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January 22, 2019
Whitney Solid Gone
by Michael Menser Dell, Editor-in-Chief
When Ryan Whitney got scratched from Wednesday nightís home game with the Islanders, the Pittsburgh Penguins were quick to assure everyone a trade wasnít in the works. Whitney went home to deal with a family emergency. Time off for personal reasons. Nothing to see here. Honest.
Well, this afternoon, Whitney got traded to the Anaheim Ducks for Chris Kunitz and prospect Eric Tangradi. Hmm ha.
At first, I hated this deal from a Penguin perspective. Kunitz, 29, is a ham-and-egger. Heís not the top-line winger they need. He topped out in 2006-07 with 25 goals and 60 points playing primarily on a line with Andy McDonald and Teemu Selanne. In recent years, heís seen time on the left side for Ryan Getzlaf and Corey Perry.
Thatís the best role for Kunitz. On his own merits, heís another third-liner, basically a Canadian Ruslan Fedotenko. But he's shown the ability to be a complimentary winger on a top line. He works the corners, he goes to the net, and heís the kind of physical, character guy the Pens need up front. And heíll look great on Kid Crosbyís left wing, so long as thereís a Dany Heatley or Marian Gaborik on the other side. But if itís just Crosby and Kunitz with Pascal Dupuis or Tyler Kennedy, then this deal is meaningless.
I have to think Ray Shero has something else cooking. Trading Whitney as opposed to Sergei Gonchar indicates the Pens havenít given up on the season. Jordan Staal should probably pack his bags.
Kunitz is a $3.75-million cap hit over the next three years. Whitney, 26, would have cost $4 million a season, and $4 million for a No. 2 defenseman who logs 20+ minutes a night is much more affordable than $4 million for a depth winger. So, in swapping Whitney for Kunitz, the Pens are basically admitting they no longer feel Whitney is a top-two defender.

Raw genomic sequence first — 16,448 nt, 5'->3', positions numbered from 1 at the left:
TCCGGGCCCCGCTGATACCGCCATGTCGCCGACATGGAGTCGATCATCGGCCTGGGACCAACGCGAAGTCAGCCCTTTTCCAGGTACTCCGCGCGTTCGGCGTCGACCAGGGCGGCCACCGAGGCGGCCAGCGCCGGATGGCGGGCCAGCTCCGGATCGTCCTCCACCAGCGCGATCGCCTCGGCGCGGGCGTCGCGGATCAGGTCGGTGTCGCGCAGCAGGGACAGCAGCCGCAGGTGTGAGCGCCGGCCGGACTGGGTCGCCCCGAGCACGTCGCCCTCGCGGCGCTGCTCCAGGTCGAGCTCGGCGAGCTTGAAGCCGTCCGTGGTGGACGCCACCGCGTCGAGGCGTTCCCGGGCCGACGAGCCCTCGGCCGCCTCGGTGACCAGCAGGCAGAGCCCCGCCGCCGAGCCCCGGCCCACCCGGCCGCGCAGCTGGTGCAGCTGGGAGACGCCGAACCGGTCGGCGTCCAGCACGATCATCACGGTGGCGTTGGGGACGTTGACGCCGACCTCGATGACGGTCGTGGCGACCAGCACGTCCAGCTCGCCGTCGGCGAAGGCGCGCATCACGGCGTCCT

Iíve never seen this Tangradi kid play, but heís a 6-4, 220-pound power forward and is lighting it up for the OHLís Belleville Bulls with 38 goals and 87 points in 52 games. The 20-year-old Philly native is only two points behind John Tavares for the league scoring title.
The more I think about this trade, the more I like. Tangradi is obviously the key. If he lives up to anything close to his potential, itís a major win for the Pens. Maybe as soon as next year weíll see Tangradi-Crosby-Caputi.
And thereís little doubt swapping Whitney for Kunitz makes the Pens a better team right now. While the Birds are desperate for legit NHL wingers, theyíve got offensive defensemen falling out their pockets. Kris Letangís minutes will get a bump, and Alex Goligoski can step right in and provide another puck-mover from the back line.
Meanwhile, the Ducks were in the exact opposite position, owning a surplus of wingers and no young, cornerstone defensemen. Chris Pronger is the only Anaheim blueliner under contract for next season, and he could get moved at the deadline. Whitney gives them a No. 1 guy who can log 25 minutes a night, man the point on the power play, and trigger the transition game.
Few defenders in hockey make better outlet passes than Whitney. He can move the pill. Everything is crisp and on the tape. Whitneyís problem is he doesnít play up to his size. People see the rangy 6-4, 220-pounder and expect him to hammer people in front of the net. Not gonna happen. Heís like a bigger Larry Murphy. Embrace it, Anaheim. Donít expect him to be a physical presence. Just enjoy the passing and shooting and whatnot.
Itís a sad day in Pittsburgh, though. Another one of the home-grown kids leaves town. Colby Armstrong. Ryan Malone. Now Whitney. Times they are a changiní.